The endonym “Chukchi” comes from the self-name of the tundra Chukchi chauchu/chavchu, that is, “reindeer man”. The coastal Chukchi were called ankalyt/ankalyn, “the sea people”. There was also a common self-name for both the reindeer herders and the sea animal hunters, lygyoravetlyan, “real people”, but it did not take root as the official name of the people.

General Information
The Chukchi are an indigenous people of the Far Northeast Asia. According to the All-Russian Census of 2010, its population is just under 16 thousand people. They live mainly in the Chukotka autonomous area (over 12 thousand people), as well as in the north of the Kamchatka Territory and in the Nizhnekolymsk district of Yakutia. The Chukchi are settled over a vast territory: from Kolyma to the Bering Sea and from the Arctic Ocean to the Kamchatka Territory. Their territory measures over 1600 km from east to west and 1200 km and from south to north.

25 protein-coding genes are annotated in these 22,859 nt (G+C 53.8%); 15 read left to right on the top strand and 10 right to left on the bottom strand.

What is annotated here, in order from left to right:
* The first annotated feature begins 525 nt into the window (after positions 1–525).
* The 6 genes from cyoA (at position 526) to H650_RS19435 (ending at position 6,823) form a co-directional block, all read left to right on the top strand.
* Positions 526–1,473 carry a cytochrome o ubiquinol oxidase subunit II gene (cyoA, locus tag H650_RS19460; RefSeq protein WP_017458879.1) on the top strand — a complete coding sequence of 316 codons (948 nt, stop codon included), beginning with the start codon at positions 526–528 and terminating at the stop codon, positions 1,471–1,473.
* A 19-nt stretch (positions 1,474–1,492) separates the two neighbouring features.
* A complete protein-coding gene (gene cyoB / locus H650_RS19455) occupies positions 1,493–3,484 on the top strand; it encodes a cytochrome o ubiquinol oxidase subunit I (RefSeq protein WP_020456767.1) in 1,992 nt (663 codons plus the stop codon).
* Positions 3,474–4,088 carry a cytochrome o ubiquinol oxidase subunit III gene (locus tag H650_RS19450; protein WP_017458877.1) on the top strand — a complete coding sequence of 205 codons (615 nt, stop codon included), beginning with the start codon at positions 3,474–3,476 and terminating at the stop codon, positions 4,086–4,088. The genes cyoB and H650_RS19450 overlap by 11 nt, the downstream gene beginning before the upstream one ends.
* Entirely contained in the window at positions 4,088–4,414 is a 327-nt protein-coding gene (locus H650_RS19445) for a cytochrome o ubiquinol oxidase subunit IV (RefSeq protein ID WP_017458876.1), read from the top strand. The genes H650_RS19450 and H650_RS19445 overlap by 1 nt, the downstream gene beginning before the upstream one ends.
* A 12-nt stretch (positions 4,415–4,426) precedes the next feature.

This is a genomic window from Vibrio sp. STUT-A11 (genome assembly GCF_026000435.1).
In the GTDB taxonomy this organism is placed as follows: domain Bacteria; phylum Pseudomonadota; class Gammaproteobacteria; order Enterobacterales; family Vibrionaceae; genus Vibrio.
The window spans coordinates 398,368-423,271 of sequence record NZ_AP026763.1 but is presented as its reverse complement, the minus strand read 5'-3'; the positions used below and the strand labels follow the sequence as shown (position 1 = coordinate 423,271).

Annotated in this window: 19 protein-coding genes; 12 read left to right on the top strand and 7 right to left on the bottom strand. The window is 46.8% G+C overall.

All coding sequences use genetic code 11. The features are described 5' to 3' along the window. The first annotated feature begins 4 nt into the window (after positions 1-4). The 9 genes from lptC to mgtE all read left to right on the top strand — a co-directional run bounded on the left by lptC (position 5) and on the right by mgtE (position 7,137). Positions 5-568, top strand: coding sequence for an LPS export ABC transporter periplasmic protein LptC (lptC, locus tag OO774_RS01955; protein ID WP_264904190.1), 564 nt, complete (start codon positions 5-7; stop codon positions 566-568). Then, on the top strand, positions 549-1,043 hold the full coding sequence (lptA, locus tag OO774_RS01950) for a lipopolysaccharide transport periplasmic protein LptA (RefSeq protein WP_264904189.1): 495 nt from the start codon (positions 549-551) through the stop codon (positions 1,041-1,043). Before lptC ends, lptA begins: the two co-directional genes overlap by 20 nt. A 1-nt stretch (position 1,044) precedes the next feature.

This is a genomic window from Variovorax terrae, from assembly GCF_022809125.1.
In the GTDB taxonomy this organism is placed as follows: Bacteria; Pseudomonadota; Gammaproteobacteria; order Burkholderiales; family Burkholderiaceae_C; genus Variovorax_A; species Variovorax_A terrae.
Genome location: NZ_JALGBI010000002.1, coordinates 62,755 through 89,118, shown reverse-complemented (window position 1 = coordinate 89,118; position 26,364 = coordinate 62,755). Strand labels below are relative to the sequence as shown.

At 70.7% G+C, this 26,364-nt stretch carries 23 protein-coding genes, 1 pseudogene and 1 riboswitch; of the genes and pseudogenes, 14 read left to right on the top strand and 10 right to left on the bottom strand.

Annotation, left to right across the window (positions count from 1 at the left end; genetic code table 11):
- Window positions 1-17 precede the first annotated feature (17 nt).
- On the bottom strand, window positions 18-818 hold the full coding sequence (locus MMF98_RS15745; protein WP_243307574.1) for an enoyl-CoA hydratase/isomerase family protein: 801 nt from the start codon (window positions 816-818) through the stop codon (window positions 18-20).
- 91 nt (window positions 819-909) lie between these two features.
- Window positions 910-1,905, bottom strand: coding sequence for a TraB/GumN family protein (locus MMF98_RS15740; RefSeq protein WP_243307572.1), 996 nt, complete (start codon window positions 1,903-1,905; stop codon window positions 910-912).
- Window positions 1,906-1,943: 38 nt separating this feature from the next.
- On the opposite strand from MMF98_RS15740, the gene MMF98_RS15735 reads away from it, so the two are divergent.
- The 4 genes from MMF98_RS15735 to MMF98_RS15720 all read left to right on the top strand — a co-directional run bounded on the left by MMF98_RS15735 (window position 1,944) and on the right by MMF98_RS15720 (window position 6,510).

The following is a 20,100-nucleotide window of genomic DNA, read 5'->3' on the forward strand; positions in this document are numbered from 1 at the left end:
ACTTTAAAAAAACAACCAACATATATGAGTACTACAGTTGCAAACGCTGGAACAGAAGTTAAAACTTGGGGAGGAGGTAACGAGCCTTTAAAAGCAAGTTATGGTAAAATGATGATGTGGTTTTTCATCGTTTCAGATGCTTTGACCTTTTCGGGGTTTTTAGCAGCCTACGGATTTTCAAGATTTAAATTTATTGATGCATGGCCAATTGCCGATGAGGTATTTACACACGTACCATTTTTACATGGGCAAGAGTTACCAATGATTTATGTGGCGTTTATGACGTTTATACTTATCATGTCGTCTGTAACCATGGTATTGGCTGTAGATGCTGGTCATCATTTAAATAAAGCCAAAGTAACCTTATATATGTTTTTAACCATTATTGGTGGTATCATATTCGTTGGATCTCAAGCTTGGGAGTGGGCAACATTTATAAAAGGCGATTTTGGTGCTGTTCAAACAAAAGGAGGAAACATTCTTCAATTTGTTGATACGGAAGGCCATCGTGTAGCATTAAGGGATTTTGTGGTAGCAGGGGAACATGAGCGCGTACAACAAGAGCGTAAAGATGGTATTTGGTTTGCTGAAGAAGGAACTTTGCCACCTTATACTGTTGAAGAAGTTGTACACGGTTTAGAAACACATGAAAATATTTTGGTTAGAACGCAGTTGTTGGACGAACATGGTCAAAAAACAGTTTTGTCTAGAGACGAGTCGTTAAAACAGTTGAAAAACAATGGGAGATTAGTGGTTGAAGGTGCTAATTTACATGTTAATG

Surrounding society and the main economic activity of the region of residence

The area’s economy is primarily based on mining industry, namely gold mining. It is concentrated in the north of the area, in the Shmidtovsky, Chaunsky and Bilibinsky districts. Sergei Obruchev’s expedition (1934–1935) discovered a large tin ore deposit on the territory of Chukotka; later it was supplemented by a rich placer deposit of tin. In the late 1950s-early 1960s, two gold mining enterprises, “Komsomolsky” and “Baranikha,” were set up, and a little later the “Plamenny” mercury mine was added to them.

Spiritual culture

The traditional worldview of the Chukchi was based on mythological ideas about nature and society. The creation of the world, animals and humans is not presented in Chukchi myths via a united narrative. There are disjointed passages, as it were, that describe the Supreme Deity creating separate types of life on earth, without any connection or justification.

Supplementary materials
Other materials describing the life, culture and history of the people
Interactive Atlas of the Indigenous Small-Numbered Peoples of the North, Siberia and the Far East